Controversy Behind Cuties Movie
Few films have attracted as much global attention and controversy as the French Film, Cuties, directed by French-Senegalese filmmaker Maïmouna Doucouré. Winner of the 2020 Sundance Film Festival World Cinema Dramatic Competition, the film follows an 11-year-old caught between traditional Muslim upbringing and internet culture.
While movie critics work to defend Doucoure’s work in a coming of age film, “to provoke a serious conversation about the sexualization of girls—especially regarding girls of color, the policing of a girl’s sexuality, double standards, the effect of social media on kids, and how children learn these behaviors,” accusations of normalizing pedophilia and child exploitation are sweeping social media platforms demanding that Netflix be boycotted and subscribers delete their accounts.
This is the power of social media…
The hashtag #cancelnetflix and #deletenetflix jumped to the top of Twitter's trending section nearly overnight after the release of Netflix’s original marketing content for the film. Its original promotional poster featured the young actors in revealing outfits and suggestive poses. A petition on change.org has gained over 699,000 signatures (and rapidly growing) calling for a removal of Cuties from Netflix and holding them legally accountable for streaming the film.
In a Sept. 10 statement to Fox News, Netflix stands by its release of the film, indicating, "Cuties is a social commentary against the sexualization of young children. It's an award-winning film and a powerful story about the pressure young girls face on social media and from society more generally growing up - and we'd encourage anyone who cares about these important issues to watch the movie." With a TV-MA rating, it is incredibly important to note this film is not intended for anyone under the age of 17. Some of the scenes are incredibly dark, violent, graphic, and hyper-sexualized.
The idea that the film over-objectifies young girls and irresponsibly sexualizes them is exactly what Doucoure’ claims she wanted to portray, "It's because I saw so many things and so many issues around me lived by young girls, that I decided to make this film and sound an alarm and say we need to protect our children.”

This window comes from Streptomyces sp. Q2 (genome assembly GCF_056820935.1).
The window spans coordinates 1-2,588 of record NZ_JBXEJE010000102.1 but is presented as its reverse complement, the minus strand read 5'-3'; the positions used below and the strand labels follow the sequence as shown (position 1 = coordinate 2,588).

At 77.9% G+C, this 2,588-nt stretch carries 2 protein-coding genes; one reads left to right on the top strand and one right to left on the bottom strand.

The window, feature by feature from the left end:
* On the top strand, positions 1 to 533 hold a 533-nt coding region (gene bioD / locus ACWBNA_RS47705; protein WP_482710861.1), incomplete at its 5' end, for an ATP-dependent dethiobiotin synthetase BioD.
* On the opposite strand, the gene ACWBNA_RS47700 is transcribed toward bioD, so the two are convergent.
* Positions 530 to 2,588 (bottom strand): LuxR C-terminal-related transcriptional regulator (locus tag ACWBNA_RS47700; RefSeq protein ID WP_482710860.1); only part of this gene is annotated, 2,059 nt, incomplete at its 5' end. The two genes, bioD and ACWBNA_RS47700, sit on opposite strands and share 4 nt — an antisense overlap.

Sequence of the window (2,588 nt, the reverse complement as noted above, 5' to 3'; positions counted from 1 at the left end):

While we understand depiction in the film does not mean endorsement, it is difficult to understand or stand by a film trying to shine a light on an issue like child exploitation by putting child actors in front of a camera, and filming them while they engage in inappropriate and harmful behaviors. Can we not combat the over-sexualization of young women in girls without over-sexualizing them in the process?
Child exploitation is real and it is terrifying and yes we should all be angry about that. The over-objectification and sexualization of young girls and women are real and it is terrifying and we should all be angry about that too. But where you direct that anger, and where you can help make needed change requires more than a hashtag and canceling your streaming service.
This is absolutely the reality our children face every day behind their devices and on their social media platforms. Here’s what we can do…
- It is important to support the agencies that are working to put an end to child exploitation and ensure our children remain safe, both on the streets and online.
- Learn how you can get involved in helping change how young girls are portrayed in the media.
- Don’t give children their own smart device or access to social media platforms unless you are ready to have open and honest conversations about self-worth, self-respect, and what happens when they see, respond to, or post provocative images or content for the world to view, make a judgment on or access.
- Recognize that all children are at risk (though some more than others) no matter their socio-economic status, gender, race, neighborhood or family background.
- Follow COPPA laws (Children’s Online Privacy Protection Act) and regulations to ensure children are of legal age to have access to their own social media account(s).
- Get informed on the risks encountered behind social media and online platforms. Cybercriminals and pedophiles use popular culture to contact, build relationships with and groom young people.
SGS understands this is an extremely difficult, sensitive, and complicated issue. We will be watching for updates from legislation as the film is being called for an investigation on the violation of any federal laws against the production and distribution of child pornography.